Breast cancer affects one out of eight women in their lifetime. The primary tool physicians rely upon to detect, treat, and monitor breast cancer is radiology. In this month’s article, healthcare attorney Stephanie Wurdock and radiologist Dr. Matthew Zwick discuss advancements in the field of breast screening and liability issues unique to radiologists.
■ What role does radiology play in diagnosing and/or treating breast cancer?
Normally, breast cancer is detected and monitored via mammogram, a traditional form of radiology that takes a highly detailed X-ray image of the breasts. However, other imaging modalities can also be used to screen for, diagnose, and monitor the disease.
Magnetic resonance imaging (MRI) uses a magnetic field, radio waves, and a computer to scan the breast without radiation. MRI is more expensive and more accurate than other methods, and is often reserved for high-risk patients.
Ultrasound imaging uses sound waves to scan the breast without radiation. Ultrasound is not as accurate as a mammogram or MRI, but can be used in conjunction with mammogram screening, and is particularly suited for women under 40.
Digital breast tomosynthesis is the newest technology. By creating 3D images of the breasts, this modality overcomes many limitations of traditional mammogram. Its proponents claim that it is more effective and less painful than other breast screening techniques.
■ When and how often should women be screened for breast cancer?
This depends on the woman’s risk for breast cancer. For women deemed to be at “average risk” for contracting the disease, the American Cancer Society currently recommends annual screenings from age 45 to 54, and every two years after that. The U.S. Preventive Services Task Force, on the other hand, only recommends screening every two years for women ages 50 to 74. That said, an overwhelming majority of Kentucky physicians recommend annual screening mammograms beginning at age 40. For women who are at a “high risk” of breast cancer, screening usually begins at age 35 (or even earlier), and takes place on a yearly basis.
■ What liability issues are unique to radiologists?
The vast majority of lawsuits against radiologists involve allegations of missed or delayed diagnosis. Often, the radiologist is accused of failing to identify a lesion or other harmful condition, or failing to adequately communicate the significance of radiological findings to the ordering physician. Interventional radiologists may also be sued for sampling the “wrong” anatomical structure, failing to obtain an adequate sample, or injuring an adjacent structure. Often, the radiologist is only one of multiple defendants named in the lawsuit. The ordering physician, radiology practice group, and facility where the study takes place are frequently co-defendants.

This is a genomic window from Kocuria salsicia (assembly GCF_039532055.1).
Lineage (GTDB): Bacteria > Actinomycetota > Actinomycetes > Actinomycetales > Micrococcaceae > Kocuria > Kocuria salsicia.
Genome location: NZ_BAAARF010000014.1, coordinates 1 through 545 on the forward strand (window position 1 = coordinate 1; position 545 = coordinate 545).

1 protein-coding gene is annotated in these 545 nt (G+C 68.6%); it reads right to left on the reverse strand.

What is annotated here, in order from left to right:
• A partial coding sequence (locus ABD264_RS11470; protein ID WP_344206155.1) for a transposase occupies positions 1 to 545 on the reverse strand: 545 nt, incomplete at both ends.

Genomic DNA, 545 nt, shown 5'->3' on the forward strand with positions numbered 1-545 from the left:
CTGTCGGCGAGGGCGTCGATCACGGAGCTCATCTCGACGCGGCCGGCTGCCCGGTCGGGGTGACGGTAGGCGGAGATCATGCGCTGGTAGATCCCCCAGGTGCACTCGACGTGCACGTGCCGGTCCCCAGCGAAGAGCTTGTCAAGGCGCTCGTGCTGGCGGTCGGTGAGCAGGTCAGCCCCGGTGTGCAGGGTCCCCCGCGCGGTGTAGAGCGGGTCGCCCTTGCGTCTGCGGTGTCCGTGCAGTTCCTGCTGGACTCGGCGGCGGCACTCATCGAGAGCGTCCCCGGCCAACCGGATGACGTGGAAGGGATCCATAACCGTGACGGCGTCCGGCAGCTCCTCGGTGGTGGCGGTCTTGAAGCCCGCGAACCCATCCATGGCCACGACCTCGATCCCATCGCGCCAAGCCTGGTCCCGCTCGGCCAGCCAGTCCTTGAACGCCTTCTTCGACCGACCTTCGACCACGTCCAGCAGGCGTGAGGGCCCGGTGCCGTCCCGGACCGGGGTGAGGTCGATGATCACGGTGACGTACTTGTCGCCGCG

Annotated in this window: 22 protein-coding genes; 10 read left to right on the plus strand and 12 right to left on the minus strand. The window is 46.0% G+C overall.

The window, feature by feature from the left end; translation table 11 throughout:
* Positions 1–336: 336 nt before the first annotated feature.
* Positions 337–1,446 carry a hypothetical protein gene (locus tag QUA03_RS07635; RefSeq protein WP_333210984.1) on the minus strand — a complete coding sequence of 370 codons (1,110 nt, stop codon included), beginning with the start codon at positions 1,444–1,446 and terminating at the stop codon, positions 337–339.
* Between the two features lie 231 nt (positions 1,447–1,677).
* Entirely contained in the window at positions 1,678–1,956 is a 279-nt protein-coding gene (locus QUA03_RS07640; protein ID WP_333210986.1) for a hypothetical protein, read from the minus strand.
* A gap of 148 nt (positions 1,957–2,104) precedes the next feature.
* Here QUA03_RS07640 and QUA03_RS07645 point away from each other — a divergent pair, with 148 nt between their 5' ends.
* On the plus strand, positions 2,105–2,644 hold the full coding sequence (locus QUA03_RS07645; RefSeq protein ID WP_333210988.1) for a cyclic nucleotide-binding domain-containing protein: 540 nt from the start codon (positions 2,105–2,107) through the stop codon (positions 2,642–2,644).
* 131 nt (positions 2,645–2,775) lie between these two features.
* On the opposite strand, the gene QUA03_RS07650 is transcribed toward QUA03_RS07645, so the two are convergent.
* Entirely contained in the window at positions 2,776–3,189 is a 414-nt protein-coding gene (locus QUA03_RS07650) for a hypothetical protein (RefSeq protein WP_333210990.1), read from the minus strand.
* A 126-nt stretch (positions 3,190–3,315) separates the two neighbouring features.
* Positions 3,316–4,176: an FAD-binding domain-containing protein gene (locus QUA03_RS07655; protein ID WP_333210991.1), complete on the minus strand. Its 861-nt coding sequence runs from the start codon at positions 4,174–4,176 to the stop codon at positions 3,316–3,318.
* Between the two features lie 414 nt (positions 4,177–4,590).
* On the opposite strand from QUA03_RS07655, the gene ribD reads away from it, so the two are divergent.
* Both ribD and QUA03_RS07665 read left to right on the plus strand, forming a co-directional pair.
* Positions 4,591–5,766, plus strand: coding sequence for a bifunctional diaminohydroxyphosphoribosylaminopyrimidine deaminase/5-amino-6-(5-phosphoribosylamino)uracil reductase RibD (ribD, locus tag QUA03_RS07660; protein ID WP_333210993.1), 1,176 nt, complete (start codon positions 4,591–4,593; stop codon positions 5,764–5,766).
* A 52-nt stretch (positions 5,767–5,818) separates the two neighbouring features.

■ What can radiologists do to minimize their exposure to liability?
First, a radiologist can minimize exposure to liability by staying up-to-date with developments in the field. This is especially true of radiologists who specialize in reading film of a unique patient population or imaging modality. Next, radiologists should state their findings clearly, thoroughly, and as specifically as possible. Radiologists should also document if they have discussions with ordering physicians. Finally, radiologists should report their observations and impressions to the ordering physician in as timely a manner as possible and document that transmission.
■ Does the patient have any responsibility for his or her medical care?
Under Kentucky law, all patients have a duty to act as a reasonable prudent person. In general, this means a patient should follow medical advice, stay apprised of all test results, and attend all follow-up visits, if possible.
In terms of radiology, this means that a patient should be diligent in obtaining the results of his or her radiology studies. If a patient does not receive the results within two weeks of the study and a follow-up appointment is not scheduled, the patient should call the ordering physician to obtain the results. If further treatment is recommended, the patient should research, investigate, and weigh her treatment options to the best of her ability. To that end, patients are entitled to seek a second opinion regarding the outcome of a radiology study or treatment recommendation, and to obtain one free copy of their medical records (which includes radiology reports and images).
Stephanie Wurdock is a healthcare law attorney at Sturgill, Turner, Barker & Moloney, PLLC, in Lexington. She can be reached at firstname.lastname@example.org. Dr. Matthew Zwick is a board-certified radiologist at Central Kentucky Radiology, PLLC, in Lexington. He can be reached at 859.219.0542. This article does not constitute legal advice, nor is it intended to establish the medical standard of care.